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Publication numberUS7512522 B2
Publication typeGrant
Application numberUS 11/680,003
Publication date31 Mar 2009
Filing date28 Feb 2007
Priority date28 Feb 2007
Fee statusPaid
Also published asUS20080208530
Publication number11680003, 680003, US 7512522 B2, US 7512522B2, US-B2-7512522, US7512522 B2, US7512522B2
InventorsNedumaran Palani Kumanan, Nicholas Matthew Mitchell, Edith Gail Schonberg, Gary Seth Sevitsky
Original AssigneeInternational Business Machines Corporation
Export CitationBiBTeX, EndNote, RefMan
External Links: USPTO, USPTO Assignment, Espacenet
Methods and apparatus for assessing health of memory utilization of a program
US 7512522 B2
Abstract
Techniques for assessing the utilization efficiency of a portion of memory are provided. One or more images of a portion of memory are obtained. The one or more memory elements found within each image are categorized into one or more application-neutral categories, wherein the one or more categories distinguish between data and structural overhead. At least one analysis is performed on the one or more categorized memory elements of the one or more images using a measure representative of the efficiency of utilization of the portion of memory. The one or more results of the analysis step are outputted.
Images(12)
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Claims(20)
1. A method of assessing the utilization efficiency of a portion of memory, comprising the steps of:
obtaining one or more images of a portion of memory;
categorizing the one or more memory elements within each image into one or more application-neutral categories, wherein the one or more categories distinguish between data and structural overhead;
performing at least one analysis of the one or more categorized memory elements of the one or more images using a measure representative of the efficiency of utilization of the portion of memory; and
outputting one or more results of the analysis step.
2. The method as recited in claim 1, wherein the one or more images are obtained during the operation of one or more programs.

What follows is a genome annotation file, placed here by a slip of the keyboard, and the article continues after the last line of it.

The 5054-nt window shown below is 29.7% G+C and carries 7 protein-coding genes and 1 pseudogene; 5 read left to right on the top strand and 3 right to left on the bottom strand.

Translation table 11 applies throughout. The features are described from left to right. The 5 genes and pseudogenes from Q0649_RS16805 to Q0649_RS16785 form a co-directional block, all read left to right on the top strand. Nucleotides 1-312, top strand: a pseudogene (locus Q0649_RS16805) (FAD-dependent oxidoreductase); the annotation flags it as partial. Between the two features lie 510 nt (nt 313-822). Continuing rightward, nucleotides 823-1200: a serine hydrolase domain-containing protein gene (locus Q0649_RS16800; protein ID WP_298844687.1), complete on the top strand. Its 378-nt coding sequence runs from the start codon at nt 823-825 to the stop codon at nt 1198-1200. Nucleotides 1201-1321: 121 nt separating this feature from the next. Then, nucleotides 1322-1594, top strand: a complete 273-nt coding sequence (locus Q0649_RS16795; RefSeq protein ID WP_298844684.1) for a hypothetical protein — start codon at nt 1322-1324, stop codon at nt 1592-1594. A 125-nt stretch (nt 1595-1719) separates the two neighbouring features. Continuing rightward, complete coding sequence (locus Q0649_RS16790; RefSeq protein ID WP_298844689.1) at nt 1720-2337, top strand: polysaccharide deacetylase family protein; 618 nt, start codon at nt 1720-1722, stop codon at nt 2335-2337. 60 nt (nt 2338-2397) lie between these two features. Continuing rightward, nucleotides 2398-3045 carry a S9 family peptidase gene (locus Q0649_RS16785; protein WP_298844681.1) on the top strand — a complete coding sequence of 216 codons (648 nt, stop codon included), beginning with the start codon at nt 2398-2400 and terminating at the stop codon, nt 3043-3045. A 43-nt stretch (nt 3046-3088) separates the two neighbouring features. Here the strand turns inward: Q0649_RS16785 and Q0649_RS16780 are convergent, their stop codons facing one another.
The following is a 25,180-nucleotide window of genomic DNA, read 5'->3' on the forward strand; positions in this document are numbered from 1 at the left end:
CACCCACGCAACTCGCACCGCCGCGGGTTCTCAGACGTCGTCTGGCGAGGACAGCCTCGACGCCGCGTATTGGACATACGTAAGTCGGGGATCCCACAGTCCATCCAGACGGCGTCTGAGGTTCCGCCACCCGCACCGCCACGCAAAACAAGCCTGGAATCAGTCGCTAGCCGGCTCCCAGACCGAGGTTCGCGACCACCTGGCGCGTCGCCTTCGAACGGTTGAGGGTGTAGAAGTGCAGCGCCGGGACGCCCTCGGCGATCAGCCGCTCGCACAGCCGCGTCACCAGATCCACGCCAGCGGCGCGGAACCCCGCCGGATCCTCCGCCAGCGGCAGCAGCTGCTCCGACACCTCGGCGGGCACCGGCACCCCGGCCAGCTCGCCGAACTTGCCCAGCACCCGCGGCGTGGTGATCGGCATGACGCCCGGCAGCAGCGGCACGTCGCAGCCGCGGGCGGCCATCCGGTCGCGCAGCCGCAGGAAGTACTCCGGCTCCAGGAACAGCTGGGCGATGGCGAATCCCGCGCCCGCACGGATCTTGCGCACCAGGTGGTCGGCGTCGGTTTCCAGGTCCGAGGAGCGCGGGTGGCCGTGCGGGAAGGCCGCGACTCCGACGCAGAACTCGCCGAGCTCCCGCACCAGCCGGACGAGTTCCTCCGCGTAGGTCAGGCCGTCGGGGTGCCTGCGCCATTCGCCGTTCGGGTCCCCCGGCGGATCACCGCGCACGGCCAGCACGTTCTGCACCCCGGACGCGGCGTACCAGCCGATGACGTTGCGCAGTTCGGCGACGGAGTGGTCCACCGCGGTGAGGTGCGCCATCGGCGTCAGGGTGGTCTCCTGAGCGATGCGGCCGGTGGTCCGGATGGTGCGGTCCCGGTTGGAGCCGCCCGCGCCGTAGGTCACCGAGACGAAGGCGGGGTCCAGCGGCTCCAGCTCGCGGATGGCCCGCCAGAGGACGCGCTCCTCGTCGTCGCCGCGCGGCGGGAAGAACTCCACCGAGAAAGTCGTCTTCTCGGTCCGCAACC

3. The method as recited in claim 1, wherein the one or more images are obtained using source code of one or more running programs.
4. The method as recited in claim 1, wherein the step of performing at least one analysis comprises the step of comparing one or more images from one or more runs of one or more programs.
5. The method as recited in claim 1, wherein the at least one analysis is asymptotic.
6. The method as recited in claim 1, wherein the step of performing at least one analysis comprises the step of analyzing one or more transient memory elements.
7. The method as recited in claim 1, wherein the step of performing at least one analysis comprises the step of analyzing one or more persistent memory elements.
8. The method as recited in claim 1, wherein the step of categorizing the one or more memory elements comprises the step of labeling the one or more memory elements in accordance with at least one of:
an instance health analysis; and
a collection health analysis.
9. The method as recited in claim 8, wherein the step of labeling the one or more memory elements in accordance with an instance health analysis comprises labeling the one or more memory elements as at least one of an object header, primitive data, a pointer, and an empty array slot.
10. The method as recited in claim 8, wherein the collection health analysis is applied to one or more nested data collections.
11. The method as recited in claim 8, wherein the step of labeling the one or more memory elements is in accordance with the instance health analysis and the collection health analysis, wherein the step of analyzing comprises the steps of:
creating a matrix; and
applying a judgment scheme to the matrix, wherein the judgment scheme defines one or more entries of the matrix.
12. The method as recited in claim 8, wherein the step of labeling the one or more memory elements in accordance with a collection health analysis comprises labeling the one or more memory elements as at least one of a collection head, an array, a list-style entry object, and a contained object.
13. The method as recited in claim 12, wherein a collection head is data that dominates a list-style entry object or an array of instances.
14. The method as recited in claim 12, wherein a contained object is data that is dominated by a collection head.
15. An apparatus for assessing the utilization efficiency of a portion of memory, the apparatus comprising:
a memory; and
at least one processor coupled to the memory and operative to: (i) obtain one or more images of a portion of memory; (ii) categorize the one or more memory elements within each image into one or more application-neutral categories, wherein the one or more categories distinguish between data and structural overhead; (iii) perform at least one analysis of the one or more categorized memory elements of the one or more images using a measure representative of the efficiency of utilization of the portion of memory; and (iv) outputting one or more results of the analysis step.